For too long, Jake was the dog in the box - a gift from a boyfriend to a woman who never really wanted him. So, he spent the first months of his life locked up.
Then Kasey Boggs saw the woman's post on Facebook: "Someone take this dog."
"It was more like a cry for help," Boggs, the Wentzville, Missouri, resident, tells The Dodo.
Having cared for animals since she was 15 years old, Boggs knew a thing or two about rescues.
And, it turned out, Jake knew a thing or two about nothing. Even a cat, a rescue named Mia, terrified him when she first brought Jake home.
"He was like 'Whoa. You're different. I've never seen you and I think you might hurt me,'" Boggs recalls.
That fear lasted about a week.
"They ended up cuddling," Boggs says. "That was good because it taught him unfamiliar things aren't going to hurt you. You're OK."
"He spent a lot of time getting used to the little things," she adds. "Like going upstairs. Or getting in and out of the car."
And along came the littlest things of all.
Boggs took home a pair of orphaned ducklings from a nursery up the street. Again, she was extremely hesitant to introduce them to Jake. It was that 'new-thing' anxiety again.
But this connection was instant.
"He laid right by their tub the first night and just peeked over and watched them," Boggs says. "He just really paid attention to them.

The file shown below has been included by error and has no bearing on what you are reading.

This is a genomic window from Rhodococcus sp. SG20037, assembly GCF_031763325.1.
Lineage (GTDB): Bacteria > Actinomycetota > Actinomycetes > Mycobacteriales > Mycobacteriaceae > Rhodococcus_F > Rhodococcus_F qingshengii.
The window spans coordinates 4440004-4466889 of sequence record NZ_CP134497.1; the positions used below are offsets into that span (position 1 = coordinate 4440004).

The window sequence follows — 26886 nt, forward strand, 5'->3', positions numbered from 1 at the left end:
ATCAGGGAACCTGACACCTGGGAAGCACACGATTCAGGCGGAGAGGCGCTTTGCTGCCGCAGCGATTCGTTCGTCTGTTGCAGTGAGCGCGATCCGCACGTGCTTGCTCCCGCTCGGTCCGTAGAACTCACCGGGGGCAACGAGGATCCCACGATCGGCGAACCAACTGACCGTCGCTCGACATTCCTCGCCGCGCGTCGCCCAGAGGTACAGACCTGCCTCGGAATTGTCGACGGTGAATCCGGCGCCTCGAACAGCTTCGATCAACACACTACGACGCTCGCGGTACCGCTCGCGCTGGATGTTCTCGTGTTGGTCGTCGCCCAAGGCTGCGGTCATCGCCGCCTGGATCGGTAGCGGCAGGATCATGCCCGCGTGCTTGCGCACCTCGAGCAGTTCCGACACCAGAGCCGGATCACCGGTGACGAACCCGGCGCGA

"The other dogs were like, 'Cool. You brought some birds home. I want my frisbee. I want to be fed. What's the next thing?'"
Not Jake. He went full 'mama duck' on these orphans.
After a while, Boggs let the delicate ducklings wander a little more freely around Jake.
"When we go upstairs after work, it's me and Jake time and we just play with the ducks," Boggs says. "He goes up there and he just lays on his stomach right away. He knows that that's the position he has to be in because they're still so fragile. Their legs can break over nothing."
It seems these babies are winning more than one heart at at Boggs' home. Her whole pack is getting into the duck love. (Well, OK... maybe not so much the little dog on the far right.)
But Jake's connection with his babies goes both ways.
"If I put all the dogs down on the bed and put the ducks out, they literally go straight to Jake," Boggs says. "He's the one they love."
Jake wouldn't be the first dog to fall for a duck. Back in May, The Dodo wrote about Pikelet and Patty Cakes, a couple of pit bulls who bonded powerfully - and photogenically - with their duckling companions.
Jake's case, however, has a twist. The 1-year-old pit bull suffers from a bone disease called Cranial Mandibular Osteopathy (CMO). It typically affects the skull and lower jaw, which can make something as simple as eating a painful experience.
"I believe his condition makes him sympathize and bond with other souls who suffer," Boggs says. "Another reason, I believe, why he took to the ducklings the way he did."
And for these tiny orphans, Jake's love is making a world of difference.
"With Jake's warmth and encouragement and the stimulation he provides them, it really makes up for what they missed out on at the beginning of their lives," Boggs says.